In 1963, Ivan E. Sutherland, presents his thesis “Sketchpad: A man-machine graphical communication system”, directed by Claude E. Shannon, creator of the Theory of the Information.
“The Sketchpad system makes it possible for a man and a computer to converse rapidly through the medium of line drawings. Heretofore, most interaction between men and computers has been slowed down by the need to reduce all communication to written statements that can be typed; in the past,we have been writing letters to rather than conferring with our computers.”
The fundamental aim of this work of doctoral thesis was the production of a new system of communication with the computers. Shutherland was conscious already of the difficulties of use that the necessary abstraction to programme the computers was generating in certain type of users and it tried to construct a system of mediation that, resorting to natural procedures for the users to whom it was trying to come, was settling this problem towards the exterior, towards the user, but that internally was not losing this capacity of abstract functioning.
One of the points of inflexion that supposed Sutherland’s work was the real objetuatilation and later instrumentalización of the drawing, not as process, but as unit of content.
“It has turned out that the properties of a computer drawing are entirely different from a paper drawing not only because of the accuracy, ease of drawing, and speed of erasing provided by the computer, but also primarily because of the ability to move drawing parts around on a computer drawing without the need to erase them.”
This I lead Sutherland to conceiving, and here it is where there appears the radical importance of his offer, and that we believe has been forgotten till now in the development of CAD‘s systems, a work system in which, thanks to the objetualización of the drawing and to his consistent aptitude to be manipulated of not destructive form, the operative capacity of the user was increased enormously.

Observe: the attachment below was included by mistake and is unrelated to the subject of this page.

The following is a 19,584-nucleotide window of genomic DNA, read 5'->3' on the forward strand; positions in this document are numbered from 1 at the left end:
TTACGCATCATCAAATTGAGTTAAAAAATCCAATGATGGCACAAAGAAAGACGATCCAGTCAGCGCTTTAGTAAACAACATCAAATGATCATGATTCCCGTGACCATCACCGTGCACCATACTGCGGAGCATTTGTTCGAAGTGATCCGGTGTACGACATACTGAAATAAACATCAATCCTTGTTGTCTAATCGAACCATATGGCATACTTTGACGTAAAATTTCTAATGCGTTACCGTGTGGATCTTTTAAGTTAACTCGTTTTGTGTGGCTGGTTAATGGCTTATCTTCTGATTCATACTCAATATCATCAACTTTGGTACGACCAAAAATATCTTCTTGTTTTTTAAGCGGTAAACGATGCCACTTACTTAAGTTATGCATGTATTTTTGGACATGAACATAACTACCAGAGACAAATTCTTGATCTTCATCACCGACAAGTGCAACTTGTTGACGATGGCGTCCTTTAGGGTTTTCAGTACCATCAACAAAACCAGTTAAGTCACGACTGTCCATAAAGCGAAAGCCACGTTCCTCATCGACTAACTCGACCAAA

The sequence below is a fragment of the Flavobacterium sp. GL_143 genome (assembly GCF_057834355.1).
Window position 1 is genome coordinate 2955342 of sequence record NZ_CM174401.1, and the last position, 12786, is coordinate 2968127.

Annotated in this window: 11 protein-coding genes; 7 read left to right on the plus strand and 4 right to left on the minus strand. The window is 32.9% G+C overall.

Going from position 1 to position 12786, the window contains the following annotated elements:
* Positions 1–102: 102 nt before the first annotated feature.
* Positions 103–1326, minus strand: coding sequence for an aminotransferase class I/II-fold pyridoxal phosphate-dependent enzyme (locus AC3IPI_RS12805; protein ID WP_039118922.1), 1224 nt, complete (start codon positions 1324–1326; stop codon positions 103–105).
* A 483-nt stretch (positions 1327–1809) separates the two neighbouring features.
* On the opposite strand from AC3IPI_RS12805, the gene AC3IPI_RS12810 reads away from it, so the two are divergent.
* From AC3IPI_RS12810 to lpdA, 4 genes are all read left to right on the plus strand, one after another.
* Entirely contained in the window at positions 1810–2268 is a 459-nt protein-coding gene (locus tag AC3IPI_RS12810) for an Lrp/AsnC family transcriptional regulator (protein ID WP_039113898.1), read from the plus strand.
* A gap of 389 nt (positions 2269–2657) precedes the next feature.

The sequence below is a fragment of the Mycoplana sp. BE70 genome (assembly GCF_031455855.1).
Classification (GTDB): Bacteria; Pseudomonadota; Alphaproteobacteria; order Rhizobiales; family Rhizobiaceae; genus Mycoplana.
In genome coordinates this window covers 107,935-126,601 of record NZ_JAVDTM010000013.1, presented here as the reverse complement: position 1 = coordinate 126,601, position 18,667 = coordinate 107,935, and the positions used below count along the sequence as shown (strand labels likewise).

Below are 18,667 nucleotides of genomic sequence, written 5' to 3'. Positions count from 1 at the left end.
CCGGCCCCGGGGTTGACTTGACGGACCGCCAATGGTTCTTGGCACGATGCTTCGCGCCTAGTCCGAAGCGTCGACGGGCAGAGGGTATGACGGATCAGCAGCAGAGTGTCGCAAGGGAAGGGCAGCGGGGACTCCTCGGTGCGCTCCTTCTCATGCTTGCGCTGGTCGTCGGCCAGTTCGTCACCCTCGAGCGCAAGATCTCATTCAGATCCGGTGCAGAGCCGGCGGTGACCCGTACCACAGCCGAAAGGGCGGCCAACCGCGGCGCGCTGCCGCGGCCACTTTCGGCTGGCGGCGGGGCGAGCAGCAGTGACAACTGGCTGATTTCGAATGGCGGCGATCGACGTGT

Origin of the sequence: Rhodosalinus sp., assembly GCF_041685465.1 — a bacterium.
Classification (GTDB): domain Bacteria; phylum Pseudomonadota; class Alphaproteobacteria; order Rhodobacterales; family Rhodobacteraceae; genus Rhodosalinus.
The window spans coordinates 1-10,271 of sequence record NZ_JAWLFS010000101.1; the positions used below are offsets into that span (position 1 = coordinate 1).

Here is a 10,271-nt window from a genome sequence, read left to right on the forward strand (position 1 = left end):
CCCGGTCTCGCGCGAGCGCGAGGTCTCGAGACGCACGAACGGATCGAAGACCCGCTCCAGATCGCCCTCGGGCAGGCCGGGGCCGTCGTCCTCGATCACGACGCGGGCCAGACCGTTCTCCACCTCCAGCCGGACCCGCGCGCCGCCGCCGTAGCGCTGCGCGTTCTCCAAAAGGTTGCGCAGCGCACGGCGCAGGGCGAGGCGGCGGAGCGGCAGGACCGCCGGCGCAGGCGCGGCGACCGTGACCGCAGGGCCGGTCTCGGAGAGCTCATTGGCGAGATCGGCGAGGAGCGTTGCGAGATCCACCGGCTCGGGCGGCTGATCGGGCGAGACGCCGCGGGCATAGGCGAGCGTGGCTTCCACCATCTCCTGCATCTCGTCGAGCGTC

“As the work has progressed, several simple and very widely applicable facilities have been discovered and implemented. They provide a subpicture capability for including arbitrary symbols on a drawing, a constraint capability for relating the parts of a drawing in any computable way, and a definition copying capability for building complex relationships from combinations of simple atomic constraints.”
The concepts of subdrawing, restriction, definition and copy of definition, they expose with clarity the capacities of joint of the information in knowledge or, since it names it Sutherland, process computation.
The graphical action happens of being immediate to needing from a previous reflection that he constructs his internal structures.
“We have indicated that the vertices of the hexagon are to lie on the circle,and they will remain on the circle throughout our further manipulations. If we also insist that the sides of the hexagon be of equal length, a regular hexagon will be constructed.”
In the introductory example, the construction of a regular hexagon, we estimate like, the geometric thought that determines the internal rules or of construction of this polygon, in Sketchpad, by means of the construction of the restrictions and his conversion in a definition, it will lead to this graphical element to having a top identity that, in our opinion, is capable of coming out the graphic design, not already in the semantic plane, if not in that of the own reality.
“We have said, in effect, make this line equal in length to that line. We indicate that all six lines are equal in length by five such statements. The computer satisfies all existing conditions (if it is possible) whenever we turn on a toggle switch.”
The subpicture sends us in Sketchpad to the possibility of iterar, to the fractalidad of ideas capable of being atomized iterativamente up to infinitesimal elements by a symbolic identical quality to the first level that gives them origin.
The constraint does not reflect the idea of limitation if not, on the contrary, it is indicating the construction of conscious and explicit relations between graphical elements – parts of the drawing – already be for dimensional determinations or typologys.
The definition copying operates with the operative exploitation of the thought, while an intellectual operation is capable of objetualizar, the restrictions -independently of his complexity- to store it and reutilizarla without limitation.
“Sketchpad drawing itself is entirely different from the trail of carbon left on a piece of paper. Information about how the drawing is tied together is stored in the computer as well as the information which gives the drawing its particular appearance. Since the drawing is tied together, it will keep a useful appearance even when parts of it are moved. It is this ability to store information relating the parts of a drawing to each other that makes Sketchpad most useful.”